Canadian Lawyer

March 2022

The most widely read magazine for Canadian lawyers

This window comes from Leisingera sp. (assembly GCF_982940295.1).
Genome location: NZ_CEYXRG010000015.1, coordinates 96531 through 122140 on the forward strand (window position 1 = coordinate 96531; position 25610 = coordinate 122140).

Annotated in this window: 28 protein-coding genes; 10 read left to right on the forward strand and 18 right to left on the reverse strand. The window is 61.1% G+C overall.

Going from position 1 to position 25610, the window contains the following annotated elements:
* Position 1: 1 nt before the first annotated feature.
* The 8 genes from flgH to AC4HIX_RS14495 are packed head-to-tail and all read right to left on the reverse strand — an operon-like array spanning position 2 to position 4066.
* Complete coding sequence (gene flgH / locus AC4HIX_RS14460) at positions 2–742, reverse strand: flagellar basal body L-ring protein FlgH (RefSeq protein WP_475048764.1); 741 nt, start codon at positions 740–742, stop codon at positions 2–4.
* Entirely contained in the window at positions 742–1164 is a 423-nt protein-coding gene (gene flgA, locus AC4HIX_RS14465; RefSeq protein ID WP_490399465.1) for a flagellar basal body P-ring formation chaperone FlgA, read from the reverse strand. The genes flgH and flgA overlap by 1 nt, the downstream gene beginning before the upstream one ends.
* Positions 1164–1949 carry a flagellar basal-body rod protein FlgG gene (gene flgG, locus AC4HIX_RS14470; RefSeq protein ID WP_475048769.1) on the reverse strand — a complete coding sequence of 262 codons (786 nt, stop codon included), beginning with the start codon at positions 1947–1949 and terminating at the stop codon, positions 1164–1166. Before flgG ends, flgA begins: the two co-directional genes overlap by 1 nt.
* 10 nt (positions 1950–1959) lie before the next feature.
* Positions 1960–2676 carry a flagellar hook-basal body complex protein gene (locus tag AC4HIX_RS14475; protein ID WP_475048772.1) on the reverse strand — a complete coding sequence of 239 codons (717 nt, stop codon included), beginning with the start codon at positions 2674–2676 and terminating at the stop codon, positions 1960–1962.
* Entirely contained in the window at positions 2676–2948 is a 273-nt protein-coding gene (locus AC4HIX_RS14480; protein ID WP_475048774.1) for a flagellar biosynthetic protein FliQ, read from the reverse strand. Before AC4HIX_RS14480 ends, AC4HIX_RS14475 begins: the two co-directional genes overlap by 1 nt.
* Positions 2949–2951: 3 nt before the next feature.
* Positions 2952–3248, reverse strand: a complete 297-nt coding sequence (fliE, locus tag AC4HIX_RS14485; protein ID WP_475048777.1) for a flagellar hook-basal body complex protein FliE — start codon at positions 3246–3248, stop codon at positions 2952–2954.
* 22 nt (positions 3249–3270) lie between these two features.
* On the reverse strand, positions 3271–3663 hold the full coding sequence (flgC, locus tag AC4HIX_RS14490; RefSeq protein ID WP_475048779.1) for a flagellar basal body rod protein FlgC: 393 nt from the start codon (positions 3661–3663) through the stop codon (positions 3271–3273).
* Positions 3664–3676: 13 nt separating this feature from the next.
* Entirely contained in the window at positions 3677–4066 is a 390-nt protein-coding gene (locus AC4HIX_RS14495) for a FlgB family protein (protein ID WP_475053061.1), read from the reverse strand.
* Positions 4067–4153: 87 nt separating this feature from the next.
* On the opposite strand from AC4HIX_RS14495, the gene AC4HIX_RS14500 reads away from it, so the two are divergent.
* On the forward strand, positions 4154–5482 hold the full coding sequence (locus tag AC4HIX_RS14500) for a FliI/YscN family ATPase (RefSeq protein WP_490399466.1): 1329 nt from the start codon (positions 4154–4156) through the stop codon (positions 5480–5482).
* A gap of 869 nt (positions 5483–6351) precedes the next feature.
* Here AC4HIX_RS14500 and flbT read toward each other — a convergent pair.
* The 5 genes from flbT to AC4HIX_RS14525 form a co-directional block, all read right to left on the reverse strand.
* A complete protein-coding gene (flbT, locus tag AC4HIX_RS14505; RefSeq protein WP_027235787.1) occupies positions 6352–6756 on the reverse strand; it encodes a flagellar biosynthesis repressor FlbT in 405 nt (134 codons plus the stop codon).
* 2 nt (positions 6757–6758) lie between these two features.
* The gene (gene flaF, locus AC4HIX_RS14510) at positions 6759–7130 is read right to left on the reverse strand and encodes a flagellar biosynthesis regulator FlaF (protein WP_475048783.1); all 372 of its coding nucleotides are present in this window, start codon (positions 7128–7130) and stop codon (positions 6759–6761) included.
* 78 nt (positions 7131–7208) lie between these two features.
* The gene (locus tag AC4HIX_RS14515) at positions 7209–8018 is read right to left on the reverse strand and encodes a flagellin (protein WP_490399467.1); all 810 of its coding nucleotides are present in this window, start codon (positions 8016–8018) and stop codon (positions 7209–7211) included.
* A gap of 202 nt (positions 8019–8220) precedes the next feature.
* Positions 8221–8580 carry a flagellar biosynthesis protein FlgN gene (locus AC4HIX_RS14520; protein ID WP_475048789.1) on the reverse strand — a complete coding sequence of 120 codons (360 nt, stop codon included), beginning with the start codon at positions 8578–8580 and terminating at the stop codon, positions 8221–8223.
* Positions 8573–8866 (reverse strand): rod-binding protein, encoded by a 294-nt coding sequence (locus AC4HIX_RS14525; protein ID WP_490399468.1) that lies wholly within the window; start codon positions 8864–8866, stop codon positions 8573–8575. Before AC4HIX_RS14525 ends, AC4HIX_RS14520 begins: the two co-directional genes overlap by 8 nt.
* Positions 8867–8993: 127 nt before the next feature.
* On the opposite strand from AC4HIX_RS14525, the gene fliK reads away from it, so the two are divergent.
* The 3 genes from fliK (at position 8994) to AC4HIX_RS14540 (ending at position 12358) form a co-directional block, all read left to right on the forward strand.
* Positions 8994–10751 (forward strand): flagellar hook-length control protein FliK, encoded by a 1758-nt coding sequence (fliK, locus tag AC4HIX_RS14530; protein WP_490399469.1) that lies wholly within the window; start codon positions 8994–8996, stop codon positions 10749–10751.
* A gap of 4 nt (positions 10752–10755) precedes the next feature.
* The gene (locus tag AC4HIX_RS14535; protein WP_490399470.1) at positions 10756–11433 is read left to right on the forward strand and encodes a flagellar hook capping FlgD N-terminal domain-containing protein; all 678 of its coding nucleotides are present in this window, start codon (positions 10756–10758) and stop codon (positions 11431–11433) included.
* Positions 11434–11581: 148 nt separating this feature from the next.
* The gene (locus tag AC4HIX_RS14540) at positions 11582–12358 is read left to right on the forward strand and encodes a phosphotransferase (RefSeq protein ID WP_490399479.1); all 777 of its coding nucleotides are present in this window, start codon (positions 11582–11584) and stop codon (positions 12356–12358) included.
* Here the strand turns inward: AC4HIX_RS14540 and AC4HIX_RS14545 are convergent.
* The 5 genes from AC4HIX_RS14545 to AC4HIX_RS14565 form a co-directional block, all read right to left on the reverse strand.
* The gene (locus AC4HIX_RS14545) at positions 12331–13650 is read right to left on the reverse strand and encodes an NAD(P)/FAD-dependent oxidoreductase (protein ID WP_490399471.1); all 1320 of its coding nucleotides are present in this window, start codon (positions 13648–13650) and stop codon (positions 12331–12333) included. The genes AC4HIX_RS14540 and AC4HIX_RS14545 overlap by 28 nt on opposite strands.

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www.canadianlawyermag.com 5 "I would say, one out of every three calls that we get — we get about 20–25 calls a day — is based on COVID vaccine mandates. So it's a huge, huge, huge issue." For lawyers, or in fact any employee, who remains steadfast in their unvaccinated status, there is not yet any "clear authority" on how the courts would handle the issue, Lecker says. At the time of writing, there were three relevant arbitration decisions, all dealing with collective agreements. But Lecker's position is that vaccine mandates are unenforceable. For one, the policies impose on an employee a condition after the fact. Secondly, employers typically first suspend the person, giving them a few months to wise up. After that, when the employee comes back and is still not vaccinated, they are then terminated for cause. That is condon- ation, says Lecker, which is when a party has forgiven or chosen to ignore an act against which they bring a legal complaint. "That, in our view, would be illegal," he says. The third issue is that employers cannot demand private health information. A new problem is emerging with the Omicron variant, says Lecker. While there is no doubt that vaccines significantly lessen the severity of the illness and help prevent hospitalization, fully vaccinated people can still spread the virus. So, he says an employ- er's argument that they cannot accept unvaccinated employees infecting other staff is losing its coherence. Lecker is telling people terminated for vaccine refusal that they have a case for wrongful dismissal. While employers with vaccine mandates will have liability, they can enhance their legal position if they offer options, such as regular testing, work-from- home and PPE, he says. "If I've done all that, as an employer, I'm a lot safer." MANDATORY VACCINE POLICY UPHELD IN ARBITRATION Daniel Chodos and Simone Ostrowski, of Whitten & Lublin Employment Lawyers, were successful in an arbitration concerning a vaccine policy they drafted. It contained these key points: Staff are required to be vaccinated on schedule with advance notice. Appointments during work hours are accommodated Signed declarations of vaccination status are required Company has the right to require proof of status Policy can be amended as public health guidelines change Masks are also required Vaccine disclosure information is consistent with privacy legislation, only used to the extent required to implement policy, to minimize privacy concerns Legitimate medical and religious exemptions are available "To not have people, part of our team, vaccinated is a statement that we don't care about the community as a whole" Perry Dellelce, Wildeboer Dellelce LLP

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